Paddling the Upper Swale (the 'waterfall run')

This river is best done by idiots, with no particular desire to live.

With most of North Yorkshire completely underwater, the Ouse between York and Selby overtaking Windermere as England's largest lake, and reports of obscenely high river levels all over the place, tackling a spate river seemed like a great idea. Then Kingsley suggested the Upper Swale.

"Have you SEEN the guidebook entry?!!" was the horrified resonse from our club's vice captain, Ruth. "It's suicidal!"

So we went.

Well if you like regular grade IV's and V's, plenty of BIG BIG drops, and have that sense of "There's a line in there...somewhere...", well the Upper Swale would have been the river for you. It drops at the rate of 80 feet per mile for most of this section. Based in the heart of the middle of no-where, you have to drive over some interesting little roads (no markings, sudden drops and bends - definitely a grade IV road) to get up to Muker (the get-out). The road up from Muker to the get-in gave a spectacular chance to see some of the awesome drops that we would be paddling, and the nerves started to twang a bit.

Surprisingly enough, the river wasn't very full - it obviously runs off very quickly, being at the very top of the watershed - and was actually at a nice level. Any lower and it would be bump and scrape, any higher and the stoppers would be evil. However, it was COLD.

Once on the river, there's a nice little section of grade II-III to warm up on, before the first small drop, which is only a metre and a half or so. Anoher bimble, then comes a big falls, Rainby Force, a 4 metre grade V drop, with a couple of nasty ledges sticking out. We all got out to have a look........Kingsley said "naaa, not today", and the rest of us happily agreed that it looks a bit, well you know, not very nice.......

As the rest of us were all stood there planning a route to walk around, Jay was still glaring boggled eyed into it........so what does he do, he runs it.......! "Mad bugger" we all think. We waited at the bottom, waiting to fish out the body as he takes a run up, gets a line and makes it to the bottom. As he lands, there is a huge "BANG" as the rear of his boat bottoms out a fair few feet below the water level, making a nice dint in the bottom of the Redline.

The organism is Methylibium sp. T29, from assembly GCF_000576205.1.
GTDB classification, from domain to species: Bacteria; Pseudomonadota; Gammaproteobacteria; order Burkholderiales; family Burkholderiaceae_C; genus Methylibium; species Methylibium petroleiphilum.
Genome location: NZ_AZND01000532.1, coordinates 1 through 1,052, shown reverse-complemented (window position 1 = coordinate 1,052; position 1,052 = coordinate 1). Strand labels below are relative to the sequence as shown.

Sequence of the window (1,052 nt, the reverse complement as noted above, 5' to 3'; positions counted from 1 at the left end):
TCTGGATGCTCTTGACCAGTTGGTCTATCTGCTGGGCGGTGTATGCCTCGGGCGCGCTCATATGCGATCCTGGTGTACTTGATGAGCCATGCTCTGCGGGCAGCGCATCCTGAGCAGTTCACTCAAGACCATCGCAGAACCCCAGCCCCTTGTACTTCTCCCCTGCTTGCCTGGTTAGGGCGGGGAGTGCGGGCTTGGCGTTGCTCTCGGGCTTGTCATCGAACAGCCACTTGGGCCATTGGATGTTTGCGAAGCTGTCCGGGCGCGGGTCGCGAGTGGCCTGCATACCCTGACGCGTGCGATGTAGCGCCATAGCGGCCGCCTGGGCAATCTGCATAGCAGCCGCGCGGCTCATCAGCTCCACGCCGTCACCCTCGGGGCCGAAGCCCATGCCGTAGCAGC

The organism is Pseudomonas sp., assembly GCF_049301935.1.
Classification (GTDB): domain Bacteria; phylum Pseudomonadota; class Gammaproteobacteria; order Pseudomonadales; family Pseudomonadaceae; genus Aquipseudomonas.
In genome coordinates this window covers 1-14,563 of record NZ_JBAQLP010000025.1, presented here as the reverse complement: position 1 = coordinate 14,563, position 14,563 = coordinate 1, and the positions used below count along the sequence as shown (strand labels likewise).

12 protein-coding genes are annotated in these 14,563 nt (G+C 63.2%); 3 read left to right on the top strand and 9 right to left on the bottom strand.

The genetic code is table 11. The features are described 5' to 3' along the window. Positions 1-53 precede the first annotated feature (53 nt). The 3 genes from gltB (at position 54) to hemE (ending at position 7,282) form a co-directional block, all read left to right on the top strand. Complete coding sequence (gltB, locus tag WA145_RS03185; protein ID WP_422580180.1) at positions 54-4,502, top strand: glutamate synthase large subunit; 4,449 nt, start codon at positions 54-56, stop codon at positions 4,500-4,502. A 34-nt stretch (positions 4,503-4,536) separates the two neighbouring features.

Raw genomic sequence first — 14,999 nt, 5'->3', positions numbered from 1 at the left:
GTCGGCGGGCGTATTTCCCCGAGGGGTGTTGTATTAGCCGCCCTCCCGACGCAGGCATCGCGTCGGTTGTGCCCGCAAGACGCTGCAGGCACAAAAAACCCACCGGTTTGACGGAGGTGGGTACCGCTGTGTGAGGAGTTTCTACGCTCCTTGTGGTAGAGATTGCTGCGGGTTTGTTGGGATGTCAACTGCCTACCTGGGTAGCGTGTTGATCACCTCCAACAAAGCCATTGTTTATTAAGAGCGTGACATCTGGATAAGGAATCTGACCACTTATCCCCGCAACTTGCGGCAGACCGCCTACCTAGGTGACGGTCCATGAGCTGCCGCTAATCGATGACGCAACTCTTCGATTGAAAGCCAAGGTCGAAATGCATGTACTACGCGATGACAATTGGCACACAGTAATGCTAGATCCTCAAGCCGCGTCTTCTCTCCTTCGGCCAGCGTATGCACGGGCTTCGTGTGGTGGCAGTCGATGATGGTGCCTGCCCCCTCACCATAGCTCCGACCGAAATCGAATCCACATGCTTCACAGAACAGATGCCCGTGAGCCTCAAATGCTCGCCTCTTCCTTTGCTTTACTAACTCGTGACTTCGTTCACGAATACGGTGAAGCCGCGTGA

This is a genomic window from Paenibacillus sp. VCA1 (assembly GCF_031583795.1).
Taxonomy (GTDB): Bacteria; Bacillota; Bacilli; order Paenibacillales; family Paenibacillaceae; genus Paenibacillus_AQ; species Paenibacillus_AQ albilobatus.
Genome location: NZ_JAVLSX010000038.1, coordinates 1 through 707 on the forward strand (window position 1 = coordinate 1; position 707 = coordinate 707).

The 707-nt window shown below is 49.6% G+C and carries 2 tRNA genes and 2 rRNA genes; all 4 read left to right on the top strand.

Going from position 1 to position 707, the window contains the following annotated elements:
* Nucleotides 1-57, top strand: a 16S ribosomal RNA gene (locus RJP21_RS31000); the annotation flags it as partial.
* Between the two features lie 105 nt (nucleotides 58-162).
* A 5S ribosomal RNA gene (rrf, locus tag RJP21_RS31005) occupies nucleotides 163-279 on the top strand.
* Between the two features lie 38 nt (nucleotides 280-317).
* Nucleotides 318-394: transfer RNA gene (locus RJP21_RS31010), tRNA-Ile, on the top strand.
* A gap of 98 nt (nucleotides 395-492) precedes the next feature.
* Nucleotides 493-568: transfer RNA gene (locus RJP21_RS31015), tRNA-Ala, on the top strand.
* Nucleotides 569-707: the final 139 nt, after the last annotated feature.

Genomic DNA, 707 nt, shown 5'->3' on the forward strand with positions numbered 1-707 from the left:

Following Rainby force are a few more nice rapids and drops, then on the horizon appears a monster of a grade IV+ rapid. It has a small ledge to drop off, then a big drop which washes over a couple of large rocks at the bottom, with a huge boil in the centre. After a few ums and "AARGH's", the line was 'found' and run firstly - and as expected perfectly - by Kingsley. Following next was Pinky, who managed to collide with an under cut rock, but survived to get over the next drop OK. Next came Mr.P, dropping over the first ledge at a strange angle, but managing to struggle back on line for the big drop. Last came me, who got stuck on the ledge, to then drop diagonally off it, completely losing the line in the process, and needing a massive high brace to simply stay upright before the next drop. I didn't make what anyone thought was a line, but just ploughed on (not much choice really) - straight through the middle of the massive boil. My luck held, and it turned to be a nice smooth 'ski jump', that I just bimbled over, without getting sucked back into the stopper!